Sometimes, in the heat of the summer, on a sweltering day when relief from the sun would be welcome in any form, you get a chance to have a Popsicle. It is cool and sweet and has no nutritional value except that it is full of sugar and it will energize you. That's exactly what I wanted "Valerian and the City of a Thousand Planets" to be. Disposable summer fun that I could savor for a couple of hours before getting back to chores, work or other family obligations. Well, it did not quite work out that way. Sometimes that "Big Stick" Popsicle is more slimy than you anticipated, or the "Bomb Pop" has watermelon flavor instead of cherry in the red, white and blue version you eyed in the back of the freezer compartment. It's still cool and sweet but instead of satisfying, it disappoints.
"Valerian" is a technical marvel to look at. There are creative and inventive ideas in every frame and the movie is a wonder to behold. The best things about this movie can all be seen in the visuals shared in the trailers. The graphic novel that the film is based on may have originated some of these concepts, I don't know because I am completely unfamiliar with it. The director Luc Besson, is the guy who brings it to life here and you can tell his vision is a big part of the film because so much of it feels familiar from the Besson film "The Fifth Element". The backgrounds are overstuffed with details, the aliens are grotesque and oddly beautiful at the same time. Images are mixed and layered on one another in deep and interesting ways. When people write about "world building" in films, this is a place they can go to for an architectural lesson. The problem is that it is all form over substance. We have no idea why things work they way they do or how any of it might matter. If you thought Chris Tucker was the best thing in the "Fifth Element", than maybe this film will make sense to you. I still am unsure why a three headed character with distinct bodies, knows anything about what is going on, but if a clue or exposition moment is needed, these duck-like refugees from Jar Jar Binks gene pool will show up and provide it, arbitrarily.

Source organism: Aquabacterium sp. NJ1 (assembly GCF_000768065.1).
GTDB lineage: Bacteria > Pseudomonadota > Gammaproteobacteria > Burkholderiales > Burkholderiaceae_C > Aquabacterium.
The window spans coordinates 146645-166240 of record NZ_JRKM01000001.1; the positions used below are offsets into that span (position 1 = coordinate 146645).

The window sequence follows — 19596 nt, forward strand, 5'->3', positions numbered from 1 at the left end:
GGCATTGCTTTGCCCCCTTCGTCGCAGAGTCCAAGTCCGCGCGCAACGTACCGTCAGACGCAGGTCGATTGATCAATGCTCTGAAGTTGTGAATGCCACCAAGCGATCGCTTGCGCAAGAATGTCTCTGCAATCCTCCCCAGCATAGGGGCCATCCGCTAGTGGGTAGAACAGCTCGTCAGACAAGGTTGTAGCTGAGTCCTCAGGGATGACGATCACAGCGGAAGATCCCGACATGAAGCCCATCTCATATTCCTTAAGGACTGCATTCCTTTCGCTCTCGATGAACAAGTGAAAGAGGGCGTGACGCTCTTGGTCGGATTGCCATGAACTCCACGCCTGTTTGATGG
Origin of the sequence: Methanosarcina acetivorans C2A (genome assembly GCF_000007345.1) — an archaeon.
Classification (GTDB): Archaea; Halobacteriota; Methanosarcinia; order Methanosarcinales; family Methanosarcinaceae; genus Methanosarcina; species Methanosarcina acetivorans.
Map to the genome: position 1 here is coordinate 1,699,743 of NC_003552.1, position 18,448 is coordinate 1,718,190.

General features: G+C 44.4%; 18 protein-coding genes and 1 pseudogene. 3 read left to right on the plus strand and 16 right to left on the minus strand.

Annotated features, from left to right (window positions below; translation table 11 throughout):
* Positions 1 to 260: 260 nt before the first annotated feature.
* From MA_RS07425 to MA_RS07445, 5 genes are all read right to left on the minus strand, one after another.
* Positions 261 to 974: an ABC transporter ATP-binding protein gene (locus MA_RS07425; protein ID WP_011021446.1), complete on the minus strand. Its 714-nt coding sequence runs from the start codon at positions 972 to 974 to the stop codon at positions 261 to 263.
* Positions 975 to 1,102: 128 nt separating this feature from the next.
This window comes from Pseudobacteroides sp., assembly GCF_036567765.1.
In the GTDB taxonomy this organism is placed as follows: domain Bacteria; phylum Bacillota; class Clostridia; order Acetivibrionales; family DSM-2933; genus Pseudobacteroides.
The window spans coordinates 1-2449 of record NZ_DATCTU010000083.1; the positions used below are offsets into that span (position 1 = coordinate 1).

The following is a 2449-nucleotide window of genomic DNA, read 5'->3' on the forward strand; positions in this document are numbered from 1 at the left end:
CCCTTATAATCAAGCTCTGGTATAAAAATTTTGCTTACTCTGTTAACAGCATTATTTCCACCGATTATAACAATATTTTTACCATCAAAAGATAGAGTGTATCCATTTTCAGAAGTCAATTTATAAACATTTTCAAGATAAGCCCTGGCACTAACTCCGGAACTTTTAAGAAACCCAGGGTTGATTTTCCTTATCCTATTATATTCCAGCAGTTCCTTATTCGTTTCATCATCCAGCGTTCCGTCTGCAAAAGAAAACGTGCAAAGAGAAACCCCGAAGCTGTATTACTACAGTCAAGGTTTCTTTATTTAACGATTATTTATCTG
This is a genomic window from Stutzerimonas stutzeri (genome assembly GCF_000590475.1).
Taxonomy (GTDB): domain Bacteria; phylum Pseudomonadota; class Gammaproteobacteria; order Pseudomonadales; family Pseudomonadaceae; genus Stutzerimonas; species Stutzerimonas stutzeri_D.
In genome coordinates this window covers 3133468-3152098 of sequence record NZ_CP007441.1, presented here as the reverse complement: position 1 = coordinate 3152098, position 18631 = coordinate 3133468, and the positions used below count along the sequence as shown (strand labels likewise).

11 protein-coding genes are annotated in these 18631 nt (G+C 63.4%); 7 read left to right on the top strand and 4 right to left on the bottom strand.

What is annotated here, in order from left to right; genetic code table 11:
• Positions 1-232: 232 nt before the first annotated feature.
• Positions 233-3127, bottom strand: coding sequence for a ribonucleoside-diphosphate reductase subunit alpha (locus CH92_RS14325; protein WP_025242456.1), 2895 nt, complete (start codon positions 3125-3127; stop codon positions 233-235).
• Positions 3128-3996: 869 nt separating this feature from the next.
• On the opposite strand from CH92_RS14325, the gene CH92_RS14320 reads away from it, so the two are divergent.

That's the thing I find so frustrating about this movie. It is arbitrary in the story telling and character development. Valerian and Laureline are partners, but are they romantically involved? They may be, but it could just be that this is coming up for the very first time. We get no context and Laureline seems irritated at the mere suggestion that it could be the case, and then proceeds to act as if they have a deep romantic relationship anyway. The characters bond with tactical partners momentarily, but when those creatures or people die, there is often not even a shrug of the shoulders to indicate that there was any connection at all. The only one that does get a half moments consideration is the character of Bubble, played by Rihanna. After a completely unnecessary showcase for the talents of Rihanna and the visual effects team, that character is disposed of as soon as the plot deems it unnecessary. Imagine if after dropping off Luke and Obi-Wan, Han Solo exited the story never to be heard of again. That's the kind of thing that keeps happening here.
The young leads are not up to carrying the film, in spite of their looks and credits. Maybe the director is to blame, but if Bruce Willis and Milla Jovovich and Gary Oldman had not held together the weirdness of the now cult classic Fifth Element, the movie would just lie there. That is what happens here, the movie is in front of us, and there is action going on, but no one cares because the characters are not really interesting or fun. Valerian seems to be a James Bond type without the self awareness to be depreciating. Dane DeHaan never seems to know that he should be self mocking and play it lighter than air. If he had the charm of Han Solo he could carry off the swagger, the problem is he does not. Cara Delevigne as Sargent Laureline is pretty and physically tough, but her only facial expression seems to be a scowl. Clive Owen appears but does not bother to act in the picture. For a European film directed by a Frenchman, the movie lacks any Joie de vivre. It runs through its paces and introduces characters but rarely seems to have any fun with them.
If the film had matched the first ten or fifteen minutes during it's entire running time, it would have been great. The problem is that the film goes on for another two hours without the same kind of character development or empathy. Once the David Bowie song is finished and the planet Mul is gone, the rest of the film feels like a clockwork orange, designed to be clever but accomplishing nothing but dreariness. If you turn off the sound and play some Pink Floyd or Vivaldi for the rest of the movie, i think you will find it a lot more tasty. As it is, after a couple of bites you will realize that this is not the ice cream treat you wanted and buyers remorse will settle in. When is Guardians Vol. 2 available for home video?